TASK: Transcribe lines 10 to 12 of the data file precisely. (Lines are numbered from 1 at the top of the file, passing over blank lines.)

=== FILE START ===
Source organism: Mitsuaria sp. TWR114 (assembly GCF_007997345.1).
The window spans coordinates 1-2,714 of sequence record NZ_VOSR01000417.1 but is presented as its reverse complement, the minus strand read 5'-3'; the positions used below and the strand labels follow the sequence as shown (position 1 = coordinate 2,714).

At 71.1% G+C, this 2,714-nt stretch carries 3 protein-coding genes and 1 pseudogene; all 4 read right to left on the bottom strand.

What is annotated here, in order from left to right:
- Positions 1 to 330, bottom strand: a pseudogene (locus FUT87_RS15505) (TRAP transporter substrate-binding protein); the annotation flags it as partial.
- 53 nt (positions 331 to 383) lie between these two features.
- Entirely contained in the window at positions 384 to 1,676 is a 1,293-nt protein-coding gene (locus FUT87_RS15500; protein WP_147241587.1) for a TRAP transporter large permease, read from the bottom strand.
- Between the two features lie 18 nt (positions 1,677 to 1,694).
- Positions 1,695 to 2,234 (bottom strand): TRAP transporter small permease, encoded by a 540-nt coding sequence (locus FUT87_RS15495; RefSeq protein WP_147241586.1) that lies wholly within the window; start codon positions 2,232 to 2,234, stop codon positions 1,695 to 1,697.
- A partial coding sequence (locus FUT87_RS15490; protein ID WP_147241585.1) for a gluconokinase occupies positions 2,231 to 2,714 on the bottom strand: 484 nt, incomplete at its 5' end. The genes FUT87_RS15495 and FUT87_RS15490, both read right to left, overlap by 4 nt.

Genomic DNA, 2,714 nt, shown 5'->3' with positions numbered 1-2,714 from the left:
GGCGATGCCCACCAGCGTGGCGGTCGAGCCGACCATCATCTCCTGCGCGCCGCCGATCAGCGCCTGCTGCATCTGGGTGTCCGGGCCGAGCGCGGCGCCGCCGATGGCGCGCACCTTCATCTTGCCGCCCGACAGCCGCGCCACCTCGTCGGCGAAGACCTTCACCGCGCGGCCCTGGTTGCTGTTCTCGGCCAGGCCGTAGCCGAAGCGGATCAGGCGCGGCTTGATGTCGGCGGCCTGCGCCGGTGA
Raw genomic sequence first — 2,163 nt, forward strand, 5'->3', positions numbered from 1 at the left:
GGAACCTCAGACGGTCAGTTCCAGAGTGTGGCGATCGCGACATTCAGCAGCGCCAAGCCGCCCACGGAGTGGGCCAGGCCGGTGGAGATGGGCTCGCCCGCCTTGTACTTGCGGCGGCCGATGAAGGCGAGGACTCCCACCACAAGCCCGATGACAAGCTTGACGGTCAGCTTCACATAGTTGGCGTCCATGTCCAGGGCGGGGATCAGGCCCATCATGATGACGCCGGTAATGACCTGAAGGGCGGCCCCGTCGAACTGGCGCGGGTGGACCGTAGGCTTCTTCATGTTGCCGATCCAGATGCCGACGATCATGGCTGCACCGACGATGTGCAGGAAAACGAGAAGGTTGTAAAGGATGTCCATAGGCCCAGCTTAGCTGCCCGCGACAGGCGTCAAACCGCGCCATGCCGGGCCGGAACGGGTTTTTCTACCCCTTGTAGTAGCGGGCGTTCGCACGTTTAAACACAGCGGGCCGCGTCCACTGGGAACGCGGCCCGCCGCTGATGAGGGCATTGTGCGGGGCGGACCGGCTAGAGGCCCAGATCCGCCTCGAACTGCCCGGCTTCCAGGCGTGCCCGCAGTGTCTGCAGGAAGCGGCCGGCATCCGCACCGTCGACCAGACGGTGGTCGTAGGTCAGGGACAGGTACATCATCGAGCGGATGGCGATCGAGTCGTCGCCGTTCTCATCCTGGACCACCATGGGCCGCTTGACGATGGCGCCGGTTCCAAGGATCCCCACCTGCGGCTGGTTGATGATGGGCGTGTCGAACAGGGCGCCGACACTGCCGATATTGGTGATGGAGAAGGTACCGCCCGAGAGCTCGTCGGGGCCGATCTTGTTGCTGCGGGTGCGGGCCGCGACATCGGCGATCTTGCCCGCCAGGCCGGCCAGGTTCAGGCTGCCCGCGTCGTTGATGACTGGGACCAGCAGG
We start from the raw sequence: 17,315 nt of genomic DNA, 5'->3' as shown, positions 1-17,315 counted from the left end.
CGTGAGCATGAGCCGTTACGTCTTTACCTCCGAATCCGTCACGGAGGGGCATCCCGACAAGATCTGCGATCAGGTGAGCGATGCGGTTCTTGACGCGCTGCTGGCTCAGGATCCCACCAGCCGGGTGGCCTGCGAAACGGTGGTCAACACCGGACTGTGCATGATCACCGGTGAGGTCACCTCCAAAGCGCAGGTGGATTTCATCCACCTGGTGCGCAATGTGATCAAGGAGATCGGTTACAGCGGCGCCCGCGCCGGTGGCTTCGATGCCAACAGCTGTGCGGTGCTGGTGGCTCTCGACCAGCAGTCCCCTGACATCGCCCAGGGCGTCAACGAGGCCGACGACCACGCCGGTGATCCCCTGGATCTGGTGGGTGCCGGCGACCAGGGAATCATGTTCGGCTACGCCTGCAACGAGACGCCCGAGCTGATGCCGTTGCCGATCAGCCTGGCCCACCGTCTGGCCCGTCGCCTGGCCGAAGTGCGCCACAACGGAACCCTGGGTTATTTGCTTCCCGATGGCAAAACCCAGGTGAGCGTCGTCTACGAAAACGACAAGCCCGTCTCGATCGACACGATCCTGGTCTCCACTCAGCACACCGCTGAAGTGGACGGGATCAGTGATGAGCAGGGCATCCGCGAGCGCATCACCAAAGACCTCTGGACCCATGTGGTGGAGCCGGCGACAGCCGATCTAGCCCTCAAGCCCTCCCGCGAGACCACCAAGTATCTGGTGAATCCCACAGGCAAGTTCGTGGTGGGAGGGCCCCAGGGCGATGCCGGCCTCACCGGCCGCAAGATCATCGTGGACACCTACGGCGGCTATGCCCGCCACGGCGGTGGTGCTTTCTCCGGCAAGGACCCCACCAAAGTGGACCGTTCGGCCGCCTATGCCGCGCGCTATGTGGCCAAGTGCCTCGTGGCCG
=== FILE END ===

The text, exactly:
- A partial coding sequence (locus FUT87_RS15490; protein ID WP_147241585.1) for a gluconokinase occupies positions 2,231 to 2,714 on the bottom strand: 484 nt, incomplete at its 5' end. The genes FUT87_RS15495 and FUT87_RS15490, both read right to left, overlap by 4 nt.

Genomic DNA, 2,714 nt, shown 5'->3' with positions numbered 1-2,714 from the left:
GGCGATGCCCACCAGCGTGGCGGTCGAGCCGACCATCATCTCCTGCGCGCCGCCGATCAGCGCCTGCTGCATCTGGGTGTCCGGGCCGAGCGCGGCGCCGCCGATGGCGCGCACCTTCATCTTGCCGCCCGACAGCCGCGCCACCTCGTCGGCGAAGACCTTCACCGCGCGGCCCTGGTTGCTGTTCTCGGCCAGGCCGTAGCCGAAGCGGATCAGGCGCGGCTTGATGTCGGCGGCCTGCGCCGGTGA